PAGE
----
The Supreme Court recently refused to hear a case with important religious freedom implications — Bronx Household of Faith v. Board of Education, City of New York. ADF asked the Supreme Court to reverse the U.S. Court of Appeals for the Second Circuit’s incredible holding that the New York City Board of Education can allow schools to be rented for meetings encouraging everything from atheism to zodiac watching, but deny use for a worship service. Briefly stated, the court held that school officials can prohibit churches from renting school facilities to hold worship services, as long as they allow churches in for other types of events.
The court’s ruling has serious legal implications for religious freedom. We at ADF were hopeful the Supreme Court would review this case and resolve the very difficult position in which the Second Circuit has placed churches (and school officials) in the states of New York, Connecticut, and Vermont. Now, if a church needs to rent the school auditorium for a Christmas play, it must decide whether to describe the event as a worship service because it includes songs and a prayer, or merely a celebration of a national holiday from a Christian point of view. Is it dishonest to not refer to it as a worship service? And God help the school principals charged with reviewing such applications. How are they to determine if a Christmas play violates a school’s policy banning worship? It certainly would have been nice to get some direction from the Supreme Court on these questions. Hopefully the Court will see fit to take another similar case soon.
The more fundamental question, however, is what does the Bronx Household of Faith case tell us about the state of religious freedom in America? At minimum, we now know that some government officials and federal judges believe religious worship gets less constitutional protection than virtually any other type of expression – including political speeches, scientific lectures, global warming conferences, homosexual “rights” rallies, and even anti-religious teaching. That is a fundamental shift in thinking from just 67 years ago when Franklin Delano Roosevelt called the nation to prayer on D-Day and invoked the favor of the Almighty on our efforts to combat the Axis Powers. And it completely contradicts the philosophy of Founding Fathers like Benjamin Rush, a signer of the Declaration of Independence who said, “The only foundation for a useful education in a republic is to be laid in religion. Without this there can be no virtue, and without virtue there can be no liberty, and liberty is the object and life of all republican governments.”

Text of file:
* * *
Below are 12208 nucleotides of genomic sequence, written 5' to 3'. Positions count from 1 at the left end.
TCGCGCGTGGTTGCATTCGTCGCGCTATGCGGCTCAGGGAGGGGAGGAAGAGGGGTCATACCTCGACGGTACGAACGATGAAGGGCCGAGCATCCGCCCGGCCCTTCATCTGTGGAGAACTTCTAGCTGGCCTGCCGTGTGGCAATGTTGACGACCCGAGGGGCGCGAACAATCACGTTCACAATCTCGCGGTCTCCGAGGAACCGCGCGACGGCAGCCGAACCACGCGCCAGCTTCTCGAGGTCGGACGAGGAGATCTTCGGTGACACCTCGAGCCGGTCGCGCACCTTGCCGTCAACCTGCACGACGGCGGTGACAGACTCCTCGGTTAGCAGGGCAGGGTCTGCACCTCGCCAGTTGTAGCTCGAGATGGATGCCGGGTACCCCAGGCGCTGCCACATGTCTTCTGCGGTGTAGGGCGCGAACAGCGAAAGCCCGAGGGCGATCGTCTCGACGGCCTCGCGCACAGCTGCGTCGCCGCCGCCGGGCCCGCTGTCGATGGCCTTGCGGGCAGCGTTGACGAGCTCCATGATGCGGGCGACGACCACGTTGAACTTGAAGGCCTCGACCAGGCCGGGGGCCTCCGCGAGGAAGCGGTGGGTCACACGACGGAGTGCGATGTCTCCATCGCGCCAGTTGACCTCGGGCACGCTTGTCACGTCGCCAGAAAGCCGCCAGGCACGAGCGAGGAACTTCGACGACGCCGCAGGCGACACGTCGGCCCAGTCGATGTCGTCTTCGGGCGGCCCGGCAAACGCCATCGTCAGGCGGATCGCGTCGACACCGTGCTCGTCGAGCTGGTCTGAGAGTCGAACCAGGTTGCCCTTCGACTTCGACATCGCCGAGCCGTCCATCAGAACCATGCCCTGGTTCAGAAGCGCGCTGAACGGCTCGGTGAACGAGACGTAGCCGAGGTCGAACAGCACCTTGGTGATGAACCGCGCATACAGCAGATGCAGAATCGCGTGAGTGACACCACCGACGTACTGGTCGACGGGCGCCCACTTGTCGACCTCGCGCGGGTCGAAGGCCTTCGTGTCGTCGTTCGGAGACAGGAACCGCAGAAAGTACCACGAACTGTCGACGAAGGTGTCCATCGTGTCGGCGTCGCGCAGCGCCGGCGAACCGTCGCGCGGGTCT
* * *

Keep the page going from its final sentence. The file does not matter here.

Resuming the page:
The court’s devaluing religious worship as compared to other types of expression has huge implications for religious liberty and the very core of how we govern ourselves in this country. As indicated by Mr. Rush, without religious freedom there is no other liberty.
Rest assured that we at ADF are not going to stand idly by and accept this serious attack on the religious freedom of churches. We have been advising the many churches affected by this ruling in New York City about how to attempt to remedy the problem in the state legislature. And we are working on several other legal strategies to make sure this New York case has a very limited effect. Please continue to pray for the many attorneys working on the matter, as well as the churches who have been displaced as a result of the ruling.
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